JEREMY CORBYN, LEADER, LABOR PARTY: The prime minister and her government have already been found to be in contempt of Parliament. Her behavior today is just contemptuous of this Parliament.


CORBYN: Mr. Speaker, the prime minister's appalling behavior needs to be held to account.

THERESA MAY, BRITISH PRIME MINISTER: He couldn't care less about Brexit. What he wants to do is bring down the government, create uncertainty, sow division, and crash our economy.

The biggest -- the biggest threat -- the biggest threat to people and to this country isn't leaving the E.U. It's a Corbyn government.


BALDWIN: CNN international diplomatic editor Nic Robertson is live outside of 10 Downing, where Theresa May lives and works.

And so, Nic, we wait, the clock ticks until 4:00 Eastern time. Walk us through potential scenarios for her.

NIC ROBERTSON, CNN INTERNATIONAL DIPLOMATIC EDITOR: Well, one of the scenarios is that she loses the vote. Another scenario is that she wins the vote, she needed 159, and she gets maybe a few -- few more, maybe a dozen or so more votes.

And another scenario, she gets 159, plus 100 or so. If she does that, then she's in a really strong position. She can certainly go back to the European Union. She may not get much more out of them, but they know that they're dealing with a reinvigorated prime minister, although she will have to come back and still get that meaningful vote on Brexit through the House of Parliament.

And that's not going to be easy. You heard her with Jeremy Corbyn there just before. That still could -- it all could fall down there. But if she come -- if she wins, but only by a small amount, then that will make it very difficult for her to get any more potential even small concessions from the European Union. It really weakens her.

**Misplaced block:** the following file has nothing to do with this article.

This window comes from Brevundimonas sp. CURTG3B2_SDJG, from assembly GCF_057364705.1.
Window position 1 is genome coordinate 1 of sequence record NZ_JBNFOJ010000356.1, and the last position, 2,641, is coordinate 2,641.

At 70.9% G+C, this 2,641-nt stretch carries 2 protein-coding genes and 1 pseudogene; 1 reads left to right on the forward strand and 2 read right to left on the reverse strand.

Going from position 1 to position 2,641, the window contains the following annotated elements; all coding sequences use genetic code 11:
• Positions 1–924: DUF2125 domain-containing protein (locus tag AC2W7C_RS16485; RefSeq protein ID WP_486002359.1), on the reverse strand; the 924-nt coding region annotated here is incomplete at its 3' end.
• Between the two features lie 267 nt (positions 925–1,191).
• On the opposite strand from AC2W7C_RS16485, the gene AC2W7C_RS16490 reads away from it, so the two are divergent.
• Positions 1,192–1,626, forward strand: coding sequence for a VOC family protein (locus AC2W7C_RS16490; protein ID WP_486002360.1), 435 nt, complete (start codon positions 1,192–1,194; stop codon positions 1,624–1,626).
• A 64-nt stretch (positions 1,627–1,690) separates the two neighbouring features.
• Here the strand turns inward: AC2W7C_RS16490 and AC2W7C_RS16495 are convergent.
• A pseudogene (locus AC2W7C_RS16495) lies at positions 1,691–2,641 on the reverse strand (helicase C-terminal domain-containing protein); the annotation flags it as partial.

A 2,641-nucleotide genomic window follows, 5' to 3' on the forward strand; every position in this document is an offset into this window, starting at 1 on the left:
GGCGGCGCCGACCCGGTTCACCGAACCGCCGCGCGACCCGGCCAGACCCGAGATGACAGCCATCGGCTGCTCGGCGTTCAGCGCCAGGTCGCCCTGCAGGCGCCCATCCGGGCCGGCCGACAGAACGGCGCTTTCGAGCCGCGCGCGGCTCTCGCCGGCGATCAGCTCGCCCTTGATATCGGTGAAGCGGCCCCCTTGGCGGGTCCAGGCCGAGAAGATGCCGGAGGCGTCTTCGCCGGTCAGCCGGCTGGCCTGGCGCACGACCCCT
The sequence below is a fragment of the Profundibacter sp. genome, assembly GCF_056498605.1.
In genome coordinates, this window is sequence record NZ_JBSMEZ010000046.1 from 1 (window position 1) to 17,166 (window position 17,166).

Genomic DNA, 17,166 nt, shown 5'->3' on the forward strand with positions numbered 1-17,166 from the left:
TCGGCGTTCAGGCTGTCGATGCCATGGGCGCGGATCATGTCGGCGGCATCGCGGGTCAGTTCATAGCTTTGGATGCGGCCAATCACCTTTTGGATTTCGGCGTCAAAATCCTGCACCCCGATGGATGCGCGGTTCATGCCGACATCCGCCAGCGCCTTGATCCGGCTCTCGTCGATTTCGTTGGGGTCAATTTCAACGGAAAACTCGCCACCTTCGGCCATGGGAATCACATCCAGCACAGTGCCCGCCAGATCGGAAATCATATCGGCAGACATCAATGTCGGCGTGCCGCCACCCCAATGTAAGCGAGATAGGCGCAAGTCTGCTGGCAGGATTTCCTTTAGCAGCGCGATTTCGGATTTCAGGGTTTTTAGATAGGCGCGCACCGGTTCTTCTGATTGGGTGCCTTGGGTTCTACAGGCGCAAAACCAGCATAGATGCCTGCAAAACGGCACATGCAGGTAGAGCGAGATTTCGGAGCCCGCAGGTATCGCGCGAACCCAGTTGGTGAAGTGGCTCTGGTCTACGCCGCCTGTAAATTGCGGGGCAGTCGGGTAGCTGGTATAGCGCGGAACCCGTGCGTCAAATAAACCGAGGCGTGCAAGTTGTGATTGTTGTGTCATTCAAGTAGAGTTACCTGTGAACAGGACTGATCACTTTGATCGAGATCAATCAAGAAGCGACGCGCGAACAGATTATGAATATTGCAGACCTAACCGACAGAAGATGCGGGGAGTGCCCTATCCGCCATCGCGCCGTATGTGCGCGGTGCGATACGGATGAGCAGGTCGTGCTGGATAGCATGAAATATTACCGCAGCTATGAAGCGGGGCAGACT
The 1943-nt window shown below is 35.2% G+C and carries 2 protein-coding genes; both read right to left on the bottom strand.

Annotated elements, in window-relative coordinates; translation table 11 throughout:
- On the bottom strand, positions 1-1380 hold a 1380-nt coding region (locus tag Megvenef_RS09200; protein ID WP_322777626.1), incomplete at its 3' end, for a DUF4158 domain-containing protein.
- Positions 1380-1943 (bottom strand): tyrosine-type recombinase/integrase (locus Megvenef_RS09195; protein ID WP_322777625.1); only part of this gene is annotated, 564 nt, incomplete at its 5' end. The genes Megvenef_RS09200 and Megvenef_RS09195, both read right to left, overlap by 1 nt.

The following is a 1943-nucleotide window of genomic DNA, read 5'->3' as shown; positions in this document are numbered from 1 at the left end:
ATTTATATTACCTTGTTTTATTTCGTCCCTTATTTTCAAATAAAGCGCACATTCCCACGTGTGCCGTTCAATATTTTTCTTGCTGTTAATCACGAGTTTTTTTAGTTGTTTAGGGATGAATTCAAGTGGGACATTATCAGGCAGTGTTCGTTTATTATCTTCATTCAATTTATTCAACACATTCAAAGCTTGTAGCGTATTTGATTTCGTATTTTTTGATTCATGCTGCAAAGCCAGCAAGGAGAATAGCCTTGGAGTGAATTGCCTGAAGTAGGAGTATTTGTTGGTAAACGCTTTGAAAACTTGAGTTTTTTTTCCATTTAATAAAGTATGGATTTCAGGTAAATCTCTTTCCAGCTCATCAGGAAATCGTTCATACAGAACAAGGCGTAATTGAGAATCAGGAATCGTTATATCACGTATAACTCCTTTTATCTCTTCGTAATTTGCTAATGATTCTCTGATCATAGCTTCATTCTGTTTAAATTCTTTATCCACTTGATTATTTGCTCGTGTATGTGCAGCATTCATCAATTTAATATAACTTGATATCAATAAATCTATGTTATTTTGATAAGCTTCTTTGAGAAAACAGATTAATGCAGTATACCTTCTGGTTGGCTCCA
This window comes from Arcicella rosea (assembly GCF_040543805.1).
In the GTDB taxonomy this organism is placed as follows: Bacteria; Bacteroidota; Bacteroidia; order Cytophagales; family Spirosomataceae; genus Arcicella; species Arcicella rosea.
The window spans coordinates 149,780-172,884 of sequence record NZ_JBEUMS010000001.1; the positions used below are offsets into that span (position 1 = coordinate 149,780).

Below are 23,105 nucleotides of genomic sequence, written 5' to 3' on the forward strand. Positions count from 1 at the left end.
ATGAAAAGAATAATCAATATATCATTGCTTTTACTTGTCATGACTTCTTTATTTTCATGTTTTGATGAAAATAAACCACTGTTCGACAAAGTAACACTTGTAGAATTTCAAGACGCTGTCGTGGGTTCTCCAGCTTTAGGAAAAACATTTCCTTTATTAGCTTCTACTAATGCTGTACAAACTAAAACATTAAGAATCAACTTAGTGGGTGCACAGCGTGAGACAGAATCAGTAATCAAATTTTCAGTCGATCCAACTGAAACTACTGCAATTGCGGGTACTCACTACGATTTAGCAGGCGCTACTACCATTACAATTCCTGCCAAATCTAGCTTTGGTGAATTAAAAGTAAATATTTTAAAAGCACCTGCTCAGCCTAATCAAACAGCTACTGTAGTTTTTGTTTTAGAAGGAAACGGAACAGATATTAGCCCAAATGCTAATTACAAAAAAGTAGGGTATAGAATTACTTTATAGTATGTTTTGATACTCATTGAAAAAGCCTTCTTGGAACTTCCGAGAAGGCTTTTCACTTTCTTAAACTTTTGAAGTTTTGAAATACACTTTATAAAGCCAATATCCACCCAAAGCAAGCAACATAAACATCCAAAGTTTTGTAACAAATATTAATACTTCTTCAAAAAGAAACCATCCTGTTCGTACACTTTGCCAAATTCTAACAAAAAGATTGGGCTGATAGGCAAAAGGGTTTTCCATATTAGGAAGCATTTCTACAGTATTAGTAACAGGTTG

And, of course, if she loses, then it goes into a new leadership election contest, which really slows down any further movement on Brexit, and perhaps has dire consequences for the country, crashing out of the European Union without a deal with huge economic consequences.

So, which one of those three do we think it is? Well, we maybe got a tiny hint of that 20 minutes ago when Theresa May came back into 10 Downing Street here. I have to say she did have a smile on her face. She did look reasonably happy. Perhaps she had a whiff of the result. Perhaps she feels that it's going her way.

Too soon to say. But if you're trying to read her body language this evening, notoriously difficult to do, I would say she felt fairly good. But let's not bank on that yet, Brooke.